While the survey didn’t find a definitive correlation between mold and Proctor Creek flooding, it did make some significant findings1. Mold was observed in more than half (53%) of residences surveyed at random. In comparison, the American Healthy Homes Survey found visible mold in the living room or bedroom in only 1.5% of U.S. households. A 2013 survey of low-income housing in Boston found mold on only 15.2% of the residences inspected.

Health Homes and Resident Retention Study

Once the survey was completed, ECO-Action and Emory shared the findings at a series of community forums. Upon hearing the results, neighborhood residents decidedto conduct a “Next Steps Forum” to move beyond research and find solutions to address the effects of mold and mildew in their community. Community members and stakeholders formulated 6 subcommittees to address the issues identified during the study. These subcommittees were tasked to work in the following areas:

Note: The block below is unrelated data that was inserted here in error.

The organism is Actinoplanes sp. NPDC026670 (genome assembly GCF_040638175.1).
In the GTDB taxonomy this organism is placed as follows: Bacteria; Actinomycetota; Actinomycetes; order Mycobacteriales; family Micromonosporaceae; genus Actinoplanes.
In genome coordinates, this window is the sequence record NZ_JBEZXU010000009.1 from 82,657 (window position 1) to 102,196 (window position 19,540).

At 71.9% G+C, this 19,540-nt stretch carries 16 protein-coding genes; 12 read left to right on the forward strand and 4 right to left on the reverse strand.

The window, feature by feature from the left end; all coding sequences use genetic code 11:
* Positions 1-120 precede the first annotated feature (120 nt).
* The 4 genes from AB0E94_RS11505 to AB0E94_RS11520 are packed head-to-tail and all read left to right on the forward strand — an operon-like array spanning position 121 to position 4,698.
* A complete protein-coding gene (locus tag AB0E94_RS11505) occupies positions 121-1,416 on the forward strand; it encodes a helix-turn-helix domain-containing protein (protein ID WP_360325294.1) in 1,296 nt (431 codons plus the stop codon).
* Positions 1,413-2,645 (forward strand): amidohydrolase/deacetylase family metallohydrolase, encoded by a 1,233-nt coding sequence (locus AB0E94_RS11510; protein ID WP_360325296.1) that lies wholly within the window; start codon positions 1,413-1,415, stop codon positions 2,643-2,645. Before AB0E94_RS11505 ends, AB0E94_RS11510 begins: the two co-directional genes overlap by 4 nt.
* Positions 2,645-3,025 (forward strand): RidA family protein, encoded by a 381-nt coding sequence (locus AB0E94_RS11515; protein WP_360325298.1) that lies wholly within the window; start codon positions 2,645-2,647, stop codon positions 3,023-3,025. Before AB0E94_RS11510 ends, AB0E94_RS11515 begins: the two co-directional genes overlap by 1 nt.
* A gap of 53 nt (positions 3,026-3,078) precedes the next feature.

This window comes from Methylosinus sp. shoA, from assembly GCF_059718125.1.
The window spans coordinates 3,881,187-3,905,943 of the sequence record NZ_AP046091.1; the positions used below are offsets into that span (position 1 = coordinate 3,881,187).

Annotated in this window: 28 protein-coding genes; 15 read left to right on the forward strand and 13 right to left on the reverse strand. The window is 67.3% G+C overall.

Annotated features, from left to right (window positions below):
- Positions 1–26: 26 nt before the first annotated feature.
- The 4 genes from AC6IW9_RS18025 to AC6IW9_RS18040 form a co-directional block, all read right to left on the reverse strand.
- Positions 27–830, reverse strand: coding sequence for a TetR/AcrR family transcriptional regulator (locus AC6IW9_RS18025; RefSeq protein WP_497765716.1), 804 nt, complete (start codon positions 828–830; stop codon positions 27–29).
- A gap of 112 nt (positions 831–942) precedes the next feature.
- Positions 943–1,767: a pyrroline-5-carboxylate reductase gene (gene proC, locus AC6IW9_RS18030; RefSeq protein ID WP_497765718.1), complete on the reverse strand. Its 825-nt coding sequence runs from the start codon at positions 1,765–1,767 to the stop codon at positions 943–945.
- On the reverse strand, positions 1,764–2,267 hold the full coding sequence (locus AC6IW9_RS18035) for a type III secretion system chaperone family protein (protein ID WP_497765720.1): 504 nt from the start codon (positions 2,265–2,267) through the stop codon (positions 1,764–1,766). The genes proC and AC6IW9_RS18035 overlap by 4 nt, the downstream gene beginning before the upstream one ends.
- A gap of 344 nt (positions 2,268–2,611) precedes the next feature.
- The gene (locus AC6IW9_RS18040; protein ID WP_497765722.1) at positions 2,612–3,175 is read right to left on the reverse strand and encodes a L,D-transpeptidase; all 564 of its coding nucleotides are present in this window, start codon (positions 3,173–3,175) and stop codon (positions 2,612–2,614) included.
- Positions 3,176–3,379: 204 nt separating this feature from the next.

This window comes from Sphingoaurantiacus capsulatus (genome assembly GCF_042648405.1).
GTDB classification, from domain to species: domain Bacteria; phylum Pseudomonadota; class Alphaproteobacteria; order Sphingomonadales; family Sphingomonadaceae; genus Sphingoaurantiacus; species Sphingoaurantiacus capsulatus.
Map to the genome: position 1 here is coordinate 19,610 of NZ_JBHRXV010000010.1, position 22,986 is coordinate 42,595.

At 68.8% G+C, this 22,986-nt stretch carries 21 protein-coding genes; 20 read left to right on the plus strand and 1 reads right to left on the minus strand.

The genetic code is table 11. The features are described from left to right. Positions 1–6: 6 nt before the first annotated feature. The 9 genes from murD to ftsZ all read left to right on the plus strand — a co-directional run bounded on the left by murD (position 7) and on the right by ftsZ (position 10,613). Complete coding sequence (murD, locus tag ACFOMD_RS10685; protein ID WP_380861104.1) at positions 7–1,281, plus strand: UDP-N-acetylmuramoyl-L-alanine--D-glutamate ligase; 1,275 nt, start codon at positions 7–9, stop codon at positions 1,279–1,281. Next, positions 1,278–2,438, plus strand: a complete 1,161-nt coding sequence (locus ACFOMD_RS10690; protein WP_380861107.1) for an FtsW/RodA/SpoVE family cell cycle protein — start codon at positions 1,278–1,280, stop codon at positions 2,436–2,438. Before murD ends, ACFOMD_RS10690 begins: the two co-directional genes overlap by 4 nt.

1. Education and Lifestyle change;
  2. Home repair and pest control;
  3. Support for smart relocation;
  4. Reducing flooding through individual and community green infrastructure solutions;
  5. Services and support for people with asthma; and
  6. Advocate for public policy promoting healthy homes.